I have used them for years. I am on my second one now. I like them for added insurance. They kill single cell agae, bacteria, free floating parasites. That is the Pros in my oppinion. I have heard people say that fish that come from UV sterilized water are more prone to disease in tanks without UV sterilized water. If you get a fish from someone and you have a UV sterilizer hooked up why worry. Just my oppinion,
OK the UV filter is up and running. This took almost 2 hours as I had to clean the skimmer and remove all bio balls and drain plate to put pump under them.
I have the cord and 1/2 inch feed hose going under the sponge that is dividing the bio balls and the skimmer and return pump area.
Once everything was connected and tested for any leaking I put most of the bio balls and drain plate back in place.
The return line from UV is going back into the sump and was put over the sponge. (changed this and put is close to tank return pump)
The 1/2 rigid tubing with the quick disconnect fitting allows me to be very flexible with where I can move the UV or the return line or for removing UV to clean.
So far I am happy with the set up.
I got the Lifegard 25 watt one on sale over at Dr.Foster and Smith
The only cons that I can think of with a UV sterilizer is initial upfront cost, the fact that you have to keep them clean, and the cost of the replacement bulbs. Other than that, they kill a LOT of the things we don't want in our tanks. Like Ed Hahn said....good insurance.
Here's a link I pulled out of the RF Resource Library (I tend to spend substantial time in the Resource Library and that's why I put it in my signature).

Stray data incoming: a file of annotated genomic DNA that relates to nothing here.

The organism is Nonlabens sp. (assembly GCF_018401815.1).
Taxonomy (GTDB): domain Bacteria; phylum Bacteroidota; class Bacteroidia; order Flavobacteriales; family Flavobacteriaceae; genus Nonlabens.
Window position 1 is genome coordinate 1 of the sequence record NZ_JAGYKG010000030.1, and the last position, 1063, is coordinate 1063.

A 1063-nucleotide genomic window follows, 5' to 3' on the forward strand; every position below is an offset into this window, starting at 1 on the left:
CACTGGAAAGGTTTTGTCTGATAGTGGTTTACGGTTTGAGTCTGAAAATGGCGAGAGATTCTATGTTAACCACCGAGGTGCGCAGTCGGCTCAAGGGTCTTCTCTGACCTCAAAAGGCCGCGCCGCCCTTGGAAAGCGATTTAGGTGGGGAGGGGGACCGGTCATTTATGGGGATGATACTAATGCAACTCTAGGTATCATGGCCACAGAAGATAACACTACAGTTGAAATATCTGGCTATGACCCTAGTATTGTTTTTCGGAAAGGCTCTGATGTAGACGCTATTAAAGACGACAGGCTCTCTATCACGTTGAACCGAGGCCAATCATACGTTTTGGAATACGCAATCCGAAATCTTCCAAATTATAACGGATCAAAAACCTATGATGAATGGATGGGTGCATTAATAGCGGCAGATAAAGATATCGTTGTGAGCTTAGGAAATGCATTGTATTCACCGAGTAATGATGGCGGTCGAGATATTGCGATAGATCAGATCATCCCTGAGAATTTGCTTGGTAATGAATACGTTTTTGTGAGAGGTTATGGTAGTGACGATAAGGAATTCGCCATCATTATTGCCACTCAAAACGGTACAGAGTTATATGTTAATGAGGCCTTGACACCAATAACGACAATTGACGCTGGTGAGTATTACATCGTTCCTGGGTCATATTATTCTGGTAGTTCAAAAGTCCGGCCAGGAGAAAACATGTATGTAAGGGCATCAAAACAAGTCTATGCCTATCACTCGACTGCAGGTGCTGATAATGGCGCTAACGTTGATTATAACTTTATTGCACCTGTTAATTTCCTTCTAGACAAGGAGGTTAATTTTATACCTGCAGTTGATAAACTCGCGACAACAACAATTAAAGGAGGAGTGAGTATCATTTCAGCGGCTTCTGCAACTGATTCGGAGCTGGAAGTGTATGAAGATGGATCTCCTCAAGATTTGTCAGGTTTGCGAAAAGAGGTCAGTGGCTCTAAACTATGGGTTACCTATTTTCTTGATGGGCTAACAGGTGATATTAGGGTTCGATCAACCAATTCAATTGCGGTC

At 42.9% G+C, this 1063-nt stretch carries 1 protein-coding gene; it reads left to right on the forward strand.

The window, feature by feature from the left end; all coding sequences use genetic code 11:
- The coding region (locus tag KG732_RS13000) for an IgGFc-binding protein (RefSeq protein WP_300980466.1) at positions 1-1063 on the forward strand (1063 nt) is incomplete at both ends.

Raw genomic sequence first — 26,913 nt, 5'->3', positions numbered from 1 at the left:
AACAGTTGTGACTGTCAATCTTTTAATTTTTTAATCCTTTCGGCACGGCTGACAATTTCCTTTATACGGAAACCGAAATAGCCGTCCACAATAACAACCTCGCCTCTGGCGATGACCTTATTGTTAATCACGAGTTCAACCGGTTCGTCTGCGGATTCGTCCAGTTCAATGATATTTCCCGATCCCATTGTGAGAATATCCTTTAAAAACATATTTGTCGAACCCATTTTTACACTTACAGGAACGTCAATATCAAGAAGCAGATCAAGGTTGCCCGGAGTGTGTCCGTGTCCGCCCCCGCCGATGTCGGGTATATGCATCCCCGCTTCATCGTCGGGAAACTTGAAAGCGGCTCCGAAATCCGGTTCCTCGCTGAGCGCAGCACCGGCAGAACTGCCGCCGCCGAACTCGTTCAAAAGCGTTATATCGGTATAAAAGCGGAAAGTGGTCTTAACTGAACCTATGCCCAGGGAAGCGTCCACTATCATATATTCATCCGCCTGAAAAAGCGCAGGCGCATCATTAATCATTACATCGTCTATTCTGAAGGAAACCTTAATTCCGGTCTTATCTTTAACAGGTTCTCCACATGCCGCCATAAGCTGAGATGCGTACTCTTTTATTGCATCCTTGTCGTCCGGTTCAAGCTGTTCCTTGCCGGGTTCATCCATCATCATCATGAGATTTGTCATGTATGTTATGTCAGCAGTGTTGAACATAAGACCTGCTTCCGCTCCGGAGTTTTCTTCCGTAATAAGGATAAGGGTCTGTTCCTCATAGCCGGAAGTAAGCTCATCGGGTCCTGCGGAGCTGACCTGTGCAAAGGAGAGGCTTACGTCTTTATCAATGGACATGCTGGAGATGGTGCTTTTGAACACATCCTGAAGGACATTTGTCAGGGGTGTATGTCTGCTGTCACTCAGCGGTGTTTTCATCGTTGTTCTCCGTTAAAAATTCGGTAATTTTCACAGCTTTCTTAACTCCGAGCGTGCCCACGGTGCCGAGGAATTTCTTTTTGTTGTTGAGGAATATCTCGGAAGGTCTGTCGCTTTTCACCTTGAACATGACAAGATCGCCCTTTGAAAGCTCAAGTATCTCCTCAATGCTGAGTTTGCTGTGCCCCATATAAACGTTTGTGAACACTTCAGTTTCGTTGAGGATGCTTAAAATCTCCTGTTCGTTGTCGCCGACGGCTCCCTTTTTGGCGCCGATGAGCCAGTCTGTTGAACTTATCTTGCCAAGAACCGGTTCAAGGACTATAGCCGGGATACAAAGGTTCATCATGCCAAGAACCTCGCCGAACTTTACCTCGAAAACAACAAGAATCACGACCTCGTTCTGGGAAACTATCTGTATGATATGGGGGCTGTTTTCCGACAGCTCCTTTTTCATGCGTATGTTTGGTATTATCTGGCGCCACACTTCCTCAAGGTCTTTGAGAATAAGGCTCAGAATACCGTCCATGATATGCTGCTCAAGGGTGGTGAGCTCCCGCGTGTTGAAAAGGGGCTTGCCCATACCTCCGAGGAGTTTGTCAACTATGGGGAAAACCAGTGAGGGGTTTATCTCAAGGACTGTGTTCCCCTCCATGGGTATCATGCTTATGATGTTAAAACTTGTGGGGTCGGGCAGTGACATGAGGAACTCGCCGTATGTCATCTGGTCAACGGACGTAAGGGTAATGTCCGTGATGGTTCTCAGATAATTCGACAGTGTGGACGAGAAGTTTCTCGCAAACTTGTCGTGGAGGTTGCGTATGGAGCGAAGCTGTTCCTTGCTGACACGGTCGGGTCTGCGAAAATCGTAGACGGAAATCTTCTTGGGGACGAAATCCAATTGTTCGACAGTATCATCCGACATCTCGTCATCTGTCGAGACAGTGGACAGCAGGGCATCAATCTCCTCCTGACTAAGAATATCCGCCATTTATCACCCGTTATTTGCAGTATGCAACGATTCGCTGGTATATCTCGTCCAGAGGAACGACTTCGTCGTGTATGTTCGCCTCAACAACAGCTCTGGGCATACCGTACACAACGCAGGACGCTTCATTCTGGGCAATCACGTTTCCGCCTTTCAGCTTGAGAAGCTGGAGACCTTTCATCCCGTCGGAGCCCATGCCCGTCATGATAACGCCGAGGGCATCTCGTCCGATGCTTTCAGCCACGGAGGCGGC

I have a used 18 watt unit (with a new bulb) but I will eventually buy the same unit that Dave just posted.
The reason that it is important to keep them clean is that if the quartz tube is dirty, you don't kill as much. They also operate best off of low flow so the bacteria/algae/parasite, etc. are in the chamber long enough to be killed. My unit runs off a very tiny powerhead.
on a 72 all you need is a 9 watt. I run the customsealife double helix unit , which runs the water by the bulb twice in one pass. The material the water chamber is made out of does not seem to get dirty like the glass tubes do. The only thing you need to do is place it in a spot where if you add your chems for alk and calc that they don,t pass imediatly through the unit because it well calcify in the water chamber from the lite i guess. They just hang on the side of my sumps with the littlest maxi jet ph and plug them in. No muss or fuss, very easy to get running and i check mine every six months for cleaning which i have never had to do yet in 3 yrs, change the bulb out once a yr. and the 9watt is good for 150 gals so even cut in half that means 75.
You really can't say what wattage you need for any size tank.
If you read the link above you will see that all the companies have different ways of testing the UV's and it really depends on The pump that is pushing the water through the unit.
Either it was Curt or Mike that told me to get the biggest one you can and take the GPH of the UV and divide that by half or more.
The longer the water hits the UV light the better off you are, so here use a bigger UV and a small pump.